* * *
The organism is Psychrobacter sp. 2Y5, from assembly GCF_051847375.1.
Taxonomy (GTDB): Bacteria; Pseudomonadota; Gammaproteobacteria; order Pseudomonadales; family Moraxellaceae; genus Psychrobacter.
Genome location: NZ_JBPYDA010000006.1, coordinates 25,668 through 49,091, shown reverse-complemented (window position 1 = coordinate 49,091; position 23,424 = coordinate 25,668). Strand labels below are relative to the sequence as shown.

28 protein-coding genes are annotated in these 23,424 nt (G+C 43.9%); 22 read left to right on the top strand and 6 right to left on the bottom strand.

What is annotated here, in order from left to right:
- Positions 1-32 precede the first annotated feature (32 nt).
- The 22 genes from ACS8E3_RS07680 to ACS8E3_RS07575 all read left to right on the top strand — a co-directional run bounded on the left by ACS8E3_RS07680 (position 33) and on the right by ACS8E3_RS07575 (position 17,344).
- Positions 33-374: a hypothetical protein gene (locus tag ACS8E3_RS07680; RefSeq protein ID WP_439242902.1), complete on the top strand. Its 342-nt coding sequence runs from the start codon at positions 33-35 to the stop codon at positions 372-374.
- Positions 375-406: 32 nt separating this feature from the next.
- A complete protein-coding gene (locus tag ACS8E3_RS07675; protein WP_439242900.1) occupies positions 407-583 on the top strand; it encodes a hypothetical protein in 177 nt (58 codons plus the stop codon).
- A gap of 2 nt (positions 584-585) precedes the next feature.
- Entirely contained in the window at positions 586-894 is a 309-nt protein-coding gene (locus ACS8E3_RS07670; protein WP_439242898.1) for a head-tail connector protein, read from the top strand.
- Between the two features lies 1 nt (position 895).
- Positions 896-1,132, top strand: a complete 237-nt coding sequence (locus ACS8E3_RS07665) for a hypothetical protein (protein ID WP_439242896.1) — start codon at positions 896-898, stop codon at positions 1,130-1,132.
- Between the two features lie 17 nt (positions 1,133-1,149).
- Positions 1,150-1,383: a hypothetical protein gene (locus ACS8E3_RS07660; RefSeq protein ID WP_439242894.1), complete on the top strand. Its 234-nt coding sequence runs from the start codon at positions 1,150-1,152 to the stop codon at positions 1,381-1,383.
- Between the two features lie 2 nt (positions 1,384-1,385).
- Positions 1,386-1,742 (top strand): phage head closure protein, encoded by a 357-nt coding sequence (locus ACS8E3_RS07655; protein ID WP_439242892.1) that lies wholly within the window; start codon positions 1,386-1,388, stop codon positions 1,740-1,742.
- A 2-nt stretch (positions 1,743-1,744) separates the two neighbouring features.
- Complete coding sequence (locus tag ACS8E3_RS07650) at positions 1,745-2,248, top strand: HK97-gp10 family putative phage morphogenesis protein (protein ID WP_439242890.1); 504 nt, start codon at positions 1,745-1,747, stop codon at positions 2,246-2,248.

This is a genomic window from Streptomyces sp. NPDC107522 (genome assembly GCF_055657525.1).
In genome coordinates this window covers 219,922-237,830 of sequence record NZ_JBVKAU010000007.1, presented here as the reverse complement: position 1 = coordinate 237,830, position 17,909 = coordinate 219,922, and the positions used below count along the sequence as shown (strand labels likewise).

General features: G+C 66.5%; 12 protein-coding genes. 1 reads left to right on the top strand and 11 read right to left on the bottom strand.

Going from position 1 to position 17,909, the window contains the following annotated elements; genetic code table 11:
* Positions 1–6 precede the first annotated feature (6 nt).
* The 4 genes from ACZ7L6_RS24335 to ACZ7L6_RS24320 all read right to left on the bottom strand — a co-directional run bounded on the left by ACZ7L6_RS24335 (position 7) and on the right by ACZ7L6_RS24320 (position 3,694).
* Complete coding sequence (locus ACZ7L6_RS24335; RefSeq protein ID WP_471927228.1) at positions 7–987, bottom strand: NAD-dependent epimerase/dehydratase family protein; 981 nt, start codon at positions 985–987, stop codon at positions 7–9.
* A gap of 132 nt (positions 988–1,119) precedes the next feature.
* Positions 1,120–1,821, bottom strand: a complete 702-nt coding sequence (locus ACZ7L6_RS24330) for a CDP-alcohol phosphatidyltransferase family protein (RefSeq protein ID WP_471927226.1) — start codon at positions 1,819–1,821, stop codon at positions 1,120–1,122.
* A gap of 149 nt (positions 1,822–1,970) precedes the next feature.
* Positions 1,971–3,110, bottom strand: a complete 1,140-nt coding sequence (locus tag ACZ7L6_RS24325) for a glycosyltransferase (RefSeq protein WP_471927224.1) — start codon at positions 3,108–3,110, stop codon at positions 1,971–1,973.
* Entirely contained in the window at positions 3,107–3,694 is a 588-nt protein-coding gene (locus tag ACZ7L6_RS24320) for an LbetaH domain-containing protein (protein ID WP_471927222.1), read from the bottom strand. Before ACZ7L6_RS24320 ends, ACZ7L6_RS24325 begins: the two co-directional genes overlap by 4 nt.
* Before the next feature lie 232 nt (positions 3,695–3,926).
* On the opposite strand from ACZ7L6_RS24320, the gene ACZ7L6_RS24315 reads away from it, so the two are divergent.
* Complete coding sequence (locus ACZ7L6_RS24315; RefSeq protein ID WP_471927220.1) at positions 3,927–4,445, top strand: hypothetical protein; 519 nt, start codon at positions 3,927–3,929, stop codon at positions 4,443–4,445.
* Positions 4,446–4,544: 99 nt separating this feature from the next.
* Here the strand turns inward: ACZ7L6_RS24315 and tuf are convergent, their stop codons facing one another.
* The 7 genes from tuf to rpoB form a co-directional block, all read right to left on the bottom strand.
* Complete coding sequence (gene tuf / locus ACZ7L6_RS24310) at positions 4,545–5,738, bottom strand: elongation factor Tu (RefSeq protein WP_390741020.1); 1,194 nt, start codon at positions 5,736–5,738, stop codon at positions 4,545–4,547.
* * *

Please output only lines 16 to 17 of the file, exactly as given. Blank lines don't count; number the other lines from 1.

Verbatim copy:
- Positions 1,150-1,383: a hypothetical protein gene (locus ACS8E3_RS07660; RefSeq protein ID WP_439242894.1), complete on the top strand. Its 234-nt coding sequence runs from the start codon at positions 1,150-1,152 to the stop codon at positions 1,381-1,383.
- Between the two features lie 2 nt (positions 1,384-1,385).